SEATTLE — Thousands of discarded smoothie cups wound their way around Seattle’s International District in the aftermath of the McDonald’s-sponsored Dragon Fest in July. The 2012 festivities breathed new life into the district’s annual summer gathering and were punctuated with free McDonald’s smoothies for those willing to wait in line.

The irony that the golden arches acted as herald to the 25,000 festival visitors was not lost on those who remember that just over a decade ago, neighborhood residents, retailers, and politicians banded together to keep McDonald’s out.

In 2000, about a hundred people demonstrated outside the fast food chain’s location in downtown Seattle, ultimately thwarting efforts by McDonald’s executives to make permanent residence in the International District. Protestors argued that McDonald’s was the antithesis of the International District’s desire to maintain and preserve its historic and unique Asian character. They also said McDonald’s would attract loiterers and litterers.

Over a decade later, the prospect of a national business moving into the International District brings mixed feelings from local residents and business owners.

“When we see something like the Dragon Fest being sponsored by McDonald’s, it’s devastating to us,” says Imri Larsen, a graphic designer who works in the International District. He says the neighborhood’s local personality is threatened by larger western business chains.

Larsen’s company, (NOC), currently located on 6th and Dearborn, had recently been in talks to move into a 600-square-foot retail space at the Milwaukee Building on South King Street. Larsen was planning on opening a coffee shop that would sell Vietnamese tea and Thai coffee. The shop would have also acted as a base of operations for NOC’s design work and allow artists to directly interact with the community, Larsen said.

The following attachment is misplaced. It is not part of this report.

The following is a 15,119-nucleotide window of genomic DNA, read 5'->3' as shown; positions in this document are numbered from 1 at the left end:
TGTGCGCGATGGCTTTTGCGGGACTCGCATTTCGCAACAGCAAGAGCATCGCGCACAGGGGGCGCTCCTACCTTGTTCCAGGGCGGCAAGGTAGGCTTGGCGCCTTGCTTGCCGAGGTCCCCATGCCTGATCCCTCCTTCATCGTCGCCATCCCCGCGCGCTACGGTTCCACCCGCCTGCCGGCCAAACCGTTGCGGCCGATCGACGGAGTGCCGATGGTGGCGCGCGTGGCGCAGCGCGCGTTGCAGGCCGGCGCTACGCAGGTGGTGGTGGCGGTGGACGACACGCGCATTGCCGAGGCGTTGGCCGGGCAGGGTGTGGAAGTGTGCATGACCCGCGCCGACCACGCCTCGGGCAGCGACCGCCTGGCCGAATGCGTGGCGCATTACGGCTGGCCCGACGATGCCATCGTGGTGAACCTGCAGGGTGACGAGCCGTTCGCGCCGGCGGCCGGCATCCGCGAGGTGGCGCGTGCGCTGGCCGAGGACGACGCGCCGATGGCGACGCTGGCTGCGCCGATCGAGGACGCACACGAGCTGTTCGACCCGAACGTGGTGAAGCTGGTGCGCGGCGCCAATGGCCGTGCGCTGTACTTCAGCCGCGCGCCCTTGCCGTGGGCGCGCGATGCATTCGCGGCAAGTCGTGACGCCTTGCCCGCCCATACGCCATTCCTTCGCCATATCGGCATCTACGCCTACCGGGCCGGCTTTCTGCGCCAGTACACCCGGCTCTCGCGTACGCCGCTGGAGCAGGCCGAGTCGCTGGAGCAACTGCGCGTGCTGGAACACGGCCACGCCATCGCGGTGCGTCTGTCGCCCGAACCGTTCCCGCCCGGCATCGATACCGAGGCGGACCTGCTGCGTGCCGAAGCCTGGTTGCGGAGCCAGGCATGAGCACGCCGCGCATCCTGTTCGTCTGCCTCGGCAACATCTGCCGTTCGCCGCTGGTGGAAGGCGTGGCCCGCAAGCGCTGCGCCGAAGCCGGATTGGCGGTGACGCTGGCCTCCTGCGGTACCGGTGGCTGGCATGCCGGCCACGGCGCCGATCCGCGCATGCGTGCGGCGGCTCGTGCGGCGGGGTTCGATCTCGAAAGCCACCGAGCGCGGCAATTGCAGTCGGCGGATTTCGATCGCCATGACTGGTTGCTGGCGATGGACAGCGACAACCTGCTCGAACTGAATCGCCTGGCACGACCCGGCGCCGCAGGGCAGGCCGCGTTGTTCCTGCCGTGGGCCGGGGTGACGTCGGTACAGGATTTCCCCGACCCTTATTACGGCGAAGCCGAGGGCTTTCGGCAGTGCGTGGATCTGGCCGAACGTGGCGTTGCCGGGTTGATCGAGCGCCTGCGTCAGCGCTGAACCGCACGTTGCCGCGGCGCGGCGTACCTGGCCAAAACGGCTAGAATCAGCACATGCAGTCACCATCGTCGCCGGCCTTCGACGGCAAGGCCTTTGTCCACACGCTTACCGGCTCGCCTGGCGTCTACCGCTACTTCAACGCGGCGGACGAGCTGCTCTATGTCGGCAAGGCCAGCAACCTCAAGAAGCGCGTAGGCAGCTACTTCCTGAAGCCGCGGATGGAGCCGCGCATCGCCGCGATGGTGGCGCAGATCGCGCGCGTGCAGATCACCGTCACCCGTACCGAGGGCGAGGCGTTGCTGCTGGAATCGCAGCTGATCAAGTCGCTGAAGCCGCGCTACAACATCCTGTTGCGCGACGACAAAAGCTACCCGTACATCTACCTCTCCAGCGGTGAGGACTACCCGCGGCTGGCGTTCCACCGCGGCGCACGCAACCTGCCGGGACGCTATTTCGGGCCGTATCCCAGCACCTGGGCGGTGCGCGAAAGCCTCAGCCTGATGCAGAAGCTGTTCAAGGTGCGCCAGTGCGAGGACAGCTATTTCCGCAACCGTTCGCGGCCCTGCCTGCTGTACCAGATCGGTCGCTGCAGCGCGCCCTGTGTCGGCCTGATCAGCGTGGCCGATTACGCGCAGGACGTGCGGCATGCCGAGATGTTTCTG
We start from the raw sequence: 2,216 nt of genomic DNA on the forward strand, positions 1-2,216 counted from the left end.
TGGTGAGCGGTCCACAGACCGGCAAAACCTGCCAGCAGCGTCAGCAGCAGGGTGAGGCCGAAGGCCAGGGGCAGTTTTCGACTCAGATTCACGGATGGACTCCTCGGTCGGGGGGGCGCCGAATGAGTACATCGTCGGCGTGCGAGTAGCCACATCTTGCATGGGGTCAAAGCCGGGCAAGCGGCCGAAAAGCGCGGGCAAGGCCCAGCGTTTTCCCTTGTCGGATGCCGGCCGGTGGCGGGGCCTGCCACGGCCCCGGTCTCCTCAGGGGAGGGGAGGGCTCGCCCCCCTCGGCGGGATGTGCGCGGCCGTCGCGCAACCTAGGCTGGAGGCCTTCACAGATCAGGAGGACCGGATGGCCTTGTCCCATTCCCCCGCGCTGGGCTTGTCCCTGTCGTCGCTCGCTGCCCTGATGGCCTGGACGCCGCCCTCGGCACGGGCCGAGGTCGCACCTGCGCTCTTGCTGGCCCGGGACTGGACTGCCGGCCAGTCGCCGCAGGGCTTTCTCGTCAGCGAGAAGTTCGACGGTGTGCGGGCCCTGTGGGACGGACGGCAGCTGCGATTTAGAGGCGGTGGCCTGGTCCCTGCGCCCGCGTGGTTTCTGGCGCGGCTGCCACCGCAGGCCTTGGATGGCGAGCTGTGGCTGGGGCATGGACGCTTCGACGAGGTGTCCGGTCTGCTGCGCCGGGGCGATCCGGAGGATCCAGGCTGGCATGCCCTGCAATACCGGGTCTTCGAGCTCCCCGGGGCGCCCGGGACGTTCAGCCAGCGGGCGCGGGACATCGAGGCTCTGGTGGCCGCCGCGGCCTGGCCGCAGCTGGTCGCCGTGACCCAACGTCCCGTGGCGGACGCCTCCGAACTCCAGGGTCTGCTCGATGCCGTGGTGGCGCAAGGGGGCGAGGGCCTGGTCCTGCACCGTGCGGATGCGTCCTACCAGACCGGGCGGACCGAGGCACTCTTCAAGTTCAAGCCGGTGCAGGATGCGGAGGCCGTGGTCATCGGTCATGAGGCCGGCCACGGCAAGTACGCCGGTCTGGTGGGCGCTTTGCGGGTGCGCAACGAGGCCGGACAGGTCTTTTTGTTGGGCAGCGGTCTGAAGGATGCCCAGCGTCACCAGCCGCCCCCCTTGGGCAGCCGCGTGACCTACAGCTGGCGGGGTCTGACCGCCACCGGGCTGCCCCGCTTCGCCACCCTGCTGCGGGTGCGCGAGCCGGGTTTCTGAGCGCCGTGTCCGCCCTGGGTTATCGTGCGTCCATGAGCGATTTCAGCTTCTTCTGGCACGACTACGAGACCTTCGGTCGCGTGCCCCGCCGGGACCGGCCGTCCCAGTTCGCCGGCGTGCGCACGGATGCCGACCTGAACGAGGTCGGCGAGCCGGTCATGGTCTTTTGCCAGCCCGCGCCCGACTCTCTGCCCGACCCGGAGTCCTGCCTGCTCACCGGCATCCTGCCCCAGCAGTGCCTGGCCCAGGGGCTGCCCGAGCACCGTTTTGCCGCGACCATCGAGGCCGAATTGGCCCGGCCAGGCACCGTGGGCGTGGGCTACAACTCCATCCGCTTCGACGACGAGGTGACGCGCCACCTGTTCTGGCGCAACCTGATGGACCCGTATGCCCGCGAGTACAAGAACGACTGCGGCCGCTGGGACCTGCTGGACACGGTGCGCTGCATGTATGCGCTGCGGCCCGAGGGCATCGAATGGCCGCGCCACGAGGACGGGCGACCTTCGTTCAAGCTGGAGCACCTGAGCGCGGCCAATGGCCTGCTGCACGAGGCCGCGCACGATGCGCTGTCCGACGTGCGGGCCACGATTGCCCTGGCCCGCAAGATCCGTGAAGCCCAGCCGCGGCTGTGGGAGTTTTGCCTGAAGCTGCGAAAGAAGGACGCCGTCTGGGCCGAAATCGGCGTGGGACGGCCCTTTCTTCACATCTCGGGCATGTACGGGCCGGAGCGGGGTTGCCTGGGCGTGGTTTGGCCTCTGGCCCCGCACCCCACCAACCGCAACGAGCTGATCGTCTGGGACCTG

After submitting a business plan, Larsen learned from the property’s real estate agent that the owner, Koh Family, LLC, was waiting to hear from national tenants before making a decision on local tenants.

Christopher Koh, of Koh Family, LLC, said there was no specific national tenant that they had in mind.

And, Koh Family, LLC’s preference for a national tenant is not based on past experiences with any particular local business, Koh explained.

“It’s true we prefer someone national, but that doesn’t mean we’re necessarily in talks with a national tenant,” Koh said.

Larsen said he is surprised that Koh Family, LLC does not want to fill the vacancy despite interest from local businesses. Larsen does, however, recognize the security of having a national tenant.
“I understand how [finding a national tenant is] appealing to a building owner because they know the capital is going to be there. It’s a lower risk for them,” Larsen said. “We’re just scared it’s going to be a Subway or some larger chain that really won’t mesh with this neighborhood. We’re disappointed we didn’t get the space but we’re more concerned about the integrity of the neighborhood.”

That concern is one that’s reflected throughout the International District’s recent history.

In 1998, plans for the construction of the 66,000-square-foot Uwajimaya Village complex resulted in demonstrations from some community members because of the resulting closure of historic Lane Street. A grassroots campaign called “Save Lane Street” argued that the project’s EIS was inadequate, that the time allowed for comment on the project was too short, and that the scale of the project would cause traffic and hurt existing businesses. Uwajimaya Village was built in 2000 following approval by the City Council.